These aren't easy jobs, but they're important, and I'm hoping that the lack of obvious development in areas like this is merely a symptom of the youth of the technology rather than a lack of meaningful desire to make things better. But until things improve, it's going to be far too easy to write containers off as a "convenient, cheap, secure: choose two" tradeoff. That's not a winning strategy.

[1] Companies using hypervisors! Audit your qemu setup to ensure that you're not providing more emulated hardware than necessary to your guests. If you're using KVM, ensure that you're using sVirt (either selinux or apparmor backed) in order to restrict qemu's privileges.
[2] There's apparently some support for loading per-namespace Apparmor policies, but that means that the process is no longer confined by the sVirt policy
[3] To be fair, last time I ran Trinity under Docker under a VM, it ended up killing my host. Glass houses, etc.

Date: 2014-10-23 08:04 am (UTC)
From: [identity profile] m50d.wordpress.com
The same reasoning about attack surfaces applies to other OS' container systems, like BSD jails or Solaris zones, right? So have any of them undergone this kind of rigorous security analysis? I'd expect Sun/Oracle or maybe even Joyent to have put some effort in, but maybe I'm being overly optimistic. So are there any audited container-like systems out there, or is every option in the same boat?

Date: 2014-10-23 02:47 pm (UTC)
From: (Anonymous)
You're not being overly optimistic: Sun did extensive analysis when the zones work was being done -- to the point of (somewhat famously) having a company-wide contest (with significant cash prizes) for finding an exploit in zones. Faults aside, Sun had many creative engineers, and many tried to find exploits. In the end, a single exploit was found that was somewhat dubious (it allowed for denial-of-service, but not necessarily privilege escalation), but it was fixed nonetheless -- and this was over a decade ago. In the years since, there has never been a privilege escalation discovered with Solaris zones (or with its descendant technologies in the open source illumos). At Joyent (where I am the CTO) we have run SmartOS containers in multi-tenant production for 8 years; we have built our business on it, and we take its security very seriously!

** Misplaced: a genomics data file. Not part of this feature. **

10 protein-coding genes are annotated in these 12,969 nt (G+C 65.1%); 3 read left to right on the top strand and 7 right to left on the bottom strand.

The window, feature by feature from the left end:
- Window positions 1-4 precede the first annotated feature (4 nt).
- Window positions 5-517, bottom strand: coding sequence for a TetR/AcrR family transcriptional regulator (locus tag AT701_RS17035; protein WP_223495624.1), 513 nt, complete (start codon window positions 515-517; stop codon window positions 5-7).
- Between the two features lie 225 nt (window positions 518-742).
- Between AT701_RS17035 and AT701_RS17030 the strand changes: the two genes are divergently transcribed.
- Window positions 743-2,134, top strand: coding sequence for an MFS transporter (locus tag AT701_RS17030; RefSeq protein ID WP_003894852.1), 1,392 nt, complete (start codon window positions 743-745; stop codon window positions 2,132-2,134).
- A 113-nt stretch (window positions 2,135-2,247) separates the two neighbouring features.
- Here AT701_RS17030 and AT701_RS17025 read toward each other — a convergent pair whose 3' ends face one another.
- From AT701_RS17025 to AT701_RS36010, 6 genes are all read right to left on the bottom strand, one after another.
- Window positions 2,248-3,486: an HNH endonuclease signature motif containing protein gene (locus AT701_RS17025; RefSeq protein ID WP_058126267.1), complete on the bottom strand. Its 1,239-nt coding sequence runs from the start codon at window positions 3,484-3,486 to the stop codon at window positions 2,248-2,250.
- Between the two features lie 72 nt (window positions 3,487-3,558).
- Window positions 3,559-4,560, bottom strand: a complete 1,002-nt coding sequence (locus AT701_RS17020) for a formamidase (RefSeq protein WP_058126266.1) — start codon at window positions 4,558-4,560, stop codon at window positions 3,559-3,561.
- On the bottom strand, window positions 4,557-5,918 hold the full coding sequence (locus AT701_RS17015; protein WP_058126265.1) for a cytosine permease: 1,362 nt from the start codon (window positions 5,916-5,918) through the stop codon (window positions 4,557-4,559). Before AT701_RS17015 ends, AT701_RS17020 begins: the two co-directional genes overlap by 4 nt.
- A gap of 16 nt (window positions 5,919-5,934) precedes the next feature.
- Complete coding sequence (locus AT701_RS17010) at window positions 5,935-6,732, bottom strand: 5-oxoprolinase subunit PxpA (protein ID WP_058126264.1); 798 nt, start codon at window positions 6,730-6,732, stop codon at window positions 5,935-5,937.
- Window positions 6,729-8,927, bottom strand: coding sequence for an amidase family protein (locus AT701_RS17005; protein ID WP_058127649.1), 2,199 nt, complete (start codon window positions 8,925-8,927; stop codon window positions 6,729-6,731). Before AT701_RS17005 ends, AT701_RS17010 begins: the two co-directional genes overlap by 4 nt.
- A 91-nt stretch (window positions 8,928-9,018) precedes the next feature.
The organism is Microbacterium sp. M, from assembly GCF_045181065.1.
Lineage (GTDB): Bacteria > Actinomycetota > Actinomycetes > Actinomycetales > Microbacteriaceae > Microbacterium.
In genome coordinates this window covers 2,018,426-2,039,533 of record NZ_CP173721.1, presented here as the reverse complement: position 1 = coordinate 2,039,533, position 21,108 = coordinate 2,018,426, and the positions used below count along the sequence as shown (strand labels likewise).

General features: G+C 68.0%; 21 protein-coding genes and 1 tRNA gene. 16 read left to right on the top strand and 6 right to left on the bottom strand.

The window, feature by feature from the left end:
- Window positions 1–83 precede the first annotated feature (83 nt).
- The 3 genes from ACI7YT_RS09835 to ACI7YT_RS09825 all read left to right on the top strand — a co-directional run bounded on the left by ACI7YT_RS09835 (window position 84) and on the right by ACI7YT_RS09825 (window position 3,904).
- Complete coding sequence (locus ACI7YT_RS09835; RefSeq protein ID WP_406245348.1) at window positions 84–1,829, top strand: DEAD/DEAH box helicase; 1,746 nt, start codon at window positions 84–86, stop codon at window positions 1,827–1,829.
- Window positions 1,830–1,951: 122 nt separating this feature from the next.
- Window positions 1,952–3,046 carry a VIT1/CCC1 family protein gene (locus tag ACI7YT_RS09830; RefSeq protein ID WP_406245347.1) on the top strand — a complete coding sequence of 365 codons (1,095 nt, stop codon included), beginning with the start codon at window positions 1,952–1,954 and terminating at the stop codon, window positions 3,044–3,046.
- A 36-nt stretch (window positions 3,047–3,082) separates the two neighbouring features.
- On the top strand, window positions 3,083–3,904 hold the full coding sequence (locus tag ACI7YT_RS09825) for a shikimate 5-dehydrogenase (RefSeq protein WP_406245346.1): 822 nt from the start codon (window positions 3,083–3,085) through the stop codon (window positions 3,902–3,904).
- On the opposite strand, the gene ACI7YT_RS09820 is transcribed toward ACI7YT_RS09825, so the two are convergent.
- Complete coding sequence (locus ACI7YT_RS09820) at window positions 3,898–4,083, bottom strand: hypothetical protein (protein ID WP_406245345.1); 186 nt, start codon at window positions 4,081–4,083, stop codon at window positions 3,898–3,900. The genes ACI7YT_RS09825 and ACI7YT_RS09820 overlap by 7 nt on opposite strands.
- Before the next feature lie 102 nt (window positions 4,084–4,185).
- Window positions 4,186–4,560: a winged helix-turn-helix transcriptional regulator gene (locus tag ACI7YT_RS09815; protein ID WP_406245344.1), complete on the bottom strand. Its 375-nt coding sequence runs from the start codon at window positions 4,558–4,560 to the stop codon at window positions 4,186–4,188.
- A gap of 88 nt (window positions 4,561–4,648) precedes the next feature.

Use-cases for lightweight containers

Date: 2014-10-23 12:51 pm (UTC)
pvanhoof: (Default)
From: [personal profile] pvanhoof
Right now it's still hard for application developers to start using nspawn and the likes.

Firstly systemd is not universal yet. With Debian having accepted it as init system I have really good hopes this will happen soon.

Secondly its lightweight containers are at the moment not yet completely fit for delegating a desktop service to. For example I want to run org.gnome.evolution.dataserver.Calendar4 in a container that is completely separate from the host, yet the hosts' calendar applet of gnome-shell needs to show the Calendar's contents.

That's because sd-bus isn't a public library yet and kdbus isn't universal either, yet. You'd need both, I learned yesterday, for applications to start using sd_bus_open_system_remote and bus_set_address_system_remote.

I have not figured out how to properly configure D-Bus service activation for service requests on the host to activate and nspawn the container providing the service. But according to Lennart that's also already possible through container socket activation. I just have not figured it out yet.

Re: Use-cases for lightweight containers

Date: 2014-10-23 04:33 pm (UTC)
From: (Anonymous)
Actually it's possible to do basic containerization without relying upon work being delegated to a privileged component such as systemd.

See https://gitorious.org/linted/linted/source/0178ba7e01bbfcae993394af8965a5365ec3816b:src/spawn/spawn.c

Re: Use-cases for lightweight containers

Date: 2014-10-24 08:05 am (UTC)
pvanhoof: (Default)